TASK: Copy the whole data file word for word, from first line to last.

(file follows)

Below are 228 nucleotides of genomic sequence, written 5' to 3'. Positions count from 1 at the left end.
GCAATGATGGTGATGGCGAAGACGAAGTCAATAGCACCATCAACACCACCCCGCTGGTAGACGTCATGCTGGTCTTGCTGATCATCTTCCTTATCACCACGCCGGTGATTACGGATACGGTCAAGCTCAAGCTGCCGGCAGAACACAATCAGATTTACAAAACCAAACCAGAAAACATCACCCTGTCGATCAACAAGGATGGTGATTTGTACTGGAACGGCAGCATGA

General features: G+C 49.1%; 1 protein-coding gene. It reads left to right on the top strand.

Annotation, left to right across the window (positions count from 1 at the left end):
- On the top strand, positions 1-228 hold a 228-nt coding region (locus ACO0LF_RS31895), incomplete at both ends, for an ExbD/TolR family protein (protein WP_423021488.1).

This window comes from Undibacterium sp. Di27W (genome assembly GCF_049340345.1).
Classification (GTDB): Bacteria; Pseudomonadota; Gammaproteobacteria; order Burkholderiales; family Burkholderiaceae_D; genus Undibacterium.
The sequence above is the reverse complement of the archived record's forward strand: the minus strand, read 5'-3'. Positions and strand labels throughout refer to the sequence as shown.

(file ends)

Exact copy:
Below are 228 nucleotides of genomic sequence, written 5' to 3'. Positions count from 1 at the left end.
GCAATGATGGTGATGGCGAAGACGAAGTCAATAGCACCATCAACACCACCCCGCTGGTAGACGTCATGCTGGTCTTGCTGATCATCTTCCTTATCACCACGCCGGTGATTACGGATACGGTCAAGCTCAAGCTGCCGGCAGAACACAATCAGATTTACAAAACCAAACCAGAAAACATCACCCTGTCGATCAACAAGGATGGTGATTTGTACTGGAACGGCAGCATGA

General features: G+C 49.1%; 1 protein-coding gene. It reads left to right on the top strand.

Annotation, left to right across the window (positions count from 1 at the left end):
- On the top strand, positions 1-228 hold a 228-nt coding region (locus ACO0LF_RS31895), incomplete at both ends, for an ExbD/TolR family protein (protein WP_423021488.1).

This window comes from Undibacterium sp. Di27W (genome assembly GCF_049340345.1).
Classification (GTDB): Bacteria; Pseudomonadota; Gammaproteobacteria; order Burkholderiales; family Burkholderiaceae_D; genus Undibacterium.
The sequence above is the reverse complement of the archived record's forward strand: the minus strand, read 5'-3'. Positions and strand labels throughout refer to the sequence as shown.